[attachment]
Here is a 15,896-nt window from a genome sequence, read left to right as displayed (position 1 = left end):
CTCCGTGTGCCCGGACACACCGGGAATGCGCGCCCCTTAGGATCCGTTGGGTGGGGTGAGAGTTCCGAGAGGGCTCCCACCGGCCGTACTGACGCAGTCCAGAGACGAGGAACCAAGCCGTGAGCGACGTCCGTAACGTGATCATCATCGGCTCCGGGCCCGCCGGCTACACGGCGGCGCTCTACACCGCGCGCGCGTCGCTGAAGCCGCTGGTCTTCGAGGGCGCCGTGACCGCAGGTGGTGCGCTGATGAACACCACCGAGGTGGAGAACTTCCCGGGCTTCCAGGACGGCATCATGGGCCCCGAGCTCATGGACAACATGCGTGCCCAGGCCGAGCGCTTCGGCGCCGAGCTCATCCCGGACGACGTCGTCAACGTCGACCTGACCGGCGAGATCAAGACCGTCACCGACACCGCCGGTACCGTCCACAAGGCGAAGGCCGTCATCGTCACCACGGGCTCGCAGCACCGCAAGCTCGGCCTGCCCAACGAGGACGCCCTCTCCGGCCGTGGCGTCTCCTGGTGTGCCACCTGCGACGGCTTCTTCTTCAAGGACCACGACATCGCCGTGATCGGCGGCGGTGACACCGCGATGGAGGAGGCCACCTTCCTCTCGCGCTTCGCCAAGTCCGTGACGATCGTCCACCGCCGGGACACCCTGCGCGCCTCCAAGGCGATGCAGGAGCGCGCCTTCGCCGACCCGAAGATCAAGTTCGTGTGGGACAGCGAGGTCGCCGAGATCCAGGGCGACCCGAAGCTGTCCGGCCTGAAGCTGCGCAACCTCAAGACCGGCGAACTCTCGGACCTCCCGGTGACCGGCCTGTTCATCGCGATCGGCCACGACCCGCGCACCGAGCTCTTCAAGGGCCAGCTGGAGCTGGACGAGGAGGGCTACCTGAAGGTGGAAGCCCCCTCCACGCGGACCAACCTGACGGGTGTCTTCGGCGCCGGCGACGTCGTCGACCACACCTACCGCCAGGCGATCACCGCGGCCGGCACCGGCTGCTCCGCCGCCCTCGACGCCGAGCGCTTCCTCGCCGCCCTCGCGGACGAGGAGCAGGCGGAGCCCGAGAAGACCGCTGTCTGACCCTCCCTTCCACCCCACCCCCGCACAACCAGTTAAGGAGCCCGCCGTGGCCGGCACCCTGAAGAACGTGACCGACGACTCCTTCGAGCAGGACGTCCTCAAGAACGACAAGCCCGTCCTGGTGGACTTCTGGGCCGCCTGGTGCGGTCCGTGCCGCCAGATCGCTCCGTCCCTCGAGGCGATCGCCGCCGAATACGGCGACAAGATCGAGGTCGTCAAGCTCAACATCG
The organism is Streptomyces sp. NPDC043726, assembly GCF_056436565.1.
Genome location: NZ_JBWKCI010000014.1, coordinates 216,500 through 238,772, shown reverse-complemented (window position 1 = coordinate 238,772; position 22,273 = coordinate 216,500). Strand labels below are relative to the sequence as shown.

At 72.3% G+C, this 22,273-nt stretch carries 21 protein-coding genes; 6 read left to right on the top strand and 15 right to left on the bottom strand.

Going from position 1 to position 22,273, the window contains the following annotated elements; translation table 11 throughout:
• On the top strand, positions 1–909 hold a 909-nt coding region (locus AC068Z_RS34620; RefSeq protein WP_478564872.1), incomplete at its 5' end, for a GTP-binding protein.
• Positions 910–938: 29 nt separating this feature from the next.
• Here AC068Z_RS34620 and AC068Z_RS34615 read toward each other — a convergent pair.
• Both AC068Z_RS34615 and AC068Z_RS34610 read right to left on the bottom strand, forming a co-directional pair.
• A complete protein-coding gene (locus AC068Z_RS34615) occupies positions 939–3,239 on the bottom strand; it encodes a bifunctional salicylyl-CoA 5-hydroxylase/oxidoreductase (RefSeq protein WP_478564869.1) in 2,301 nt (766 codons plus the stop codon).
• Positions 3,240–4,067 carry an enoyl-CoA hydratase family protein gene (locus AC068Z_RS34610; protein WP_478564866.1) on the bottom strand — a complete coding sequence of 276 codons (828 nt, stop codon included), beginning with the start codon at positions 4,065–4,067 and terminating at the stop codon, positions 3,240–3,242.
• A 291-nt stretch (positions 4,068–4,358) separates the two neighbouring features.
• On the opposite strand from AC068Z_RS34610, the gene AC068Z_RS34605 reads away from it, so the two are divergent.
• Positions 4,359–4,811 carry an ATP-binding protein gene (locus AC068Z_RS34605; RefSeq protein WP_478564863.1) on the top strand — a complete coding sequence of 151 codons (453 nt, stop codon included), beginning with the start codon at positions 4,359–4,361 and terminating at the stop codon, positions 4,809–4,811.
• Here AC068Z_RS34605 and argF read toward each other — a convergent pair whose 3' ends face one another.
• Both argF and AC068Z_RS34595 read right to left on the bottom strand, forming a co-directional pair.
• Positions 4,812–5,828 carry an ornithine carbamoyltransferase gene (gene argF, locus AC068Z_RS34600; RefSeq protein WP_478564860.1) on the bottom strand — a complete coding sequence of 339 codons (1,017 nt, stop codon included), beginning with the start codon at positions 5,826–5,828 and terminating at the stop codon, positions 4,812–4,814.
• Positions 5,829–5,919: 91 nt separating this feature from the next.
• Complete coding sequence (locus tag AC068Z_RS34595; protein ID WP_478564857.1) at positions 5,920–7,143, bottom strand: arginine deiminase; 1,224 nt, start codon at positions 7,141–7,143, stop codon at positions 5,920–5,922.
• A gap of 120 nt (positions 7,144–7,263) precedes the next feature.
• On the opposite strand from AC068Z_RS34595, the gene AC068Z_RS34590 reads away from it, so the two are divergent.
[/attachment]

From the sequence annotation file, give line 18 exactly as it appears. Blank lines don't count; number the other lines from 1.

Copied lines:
• Positions 4,812–5,828 carry an ornithine carbamoyltransferase gene (gene argF, locus AC068Z_RS34600; RefSeq protein WP_478564860.1) on the bottom strand — a complete coding sequence of 339 codons (1,017 nt, stop codon included), beginning with the start codon at positions 5,826–5,828 and terminating at the stop codon, positions 4,812–4,814.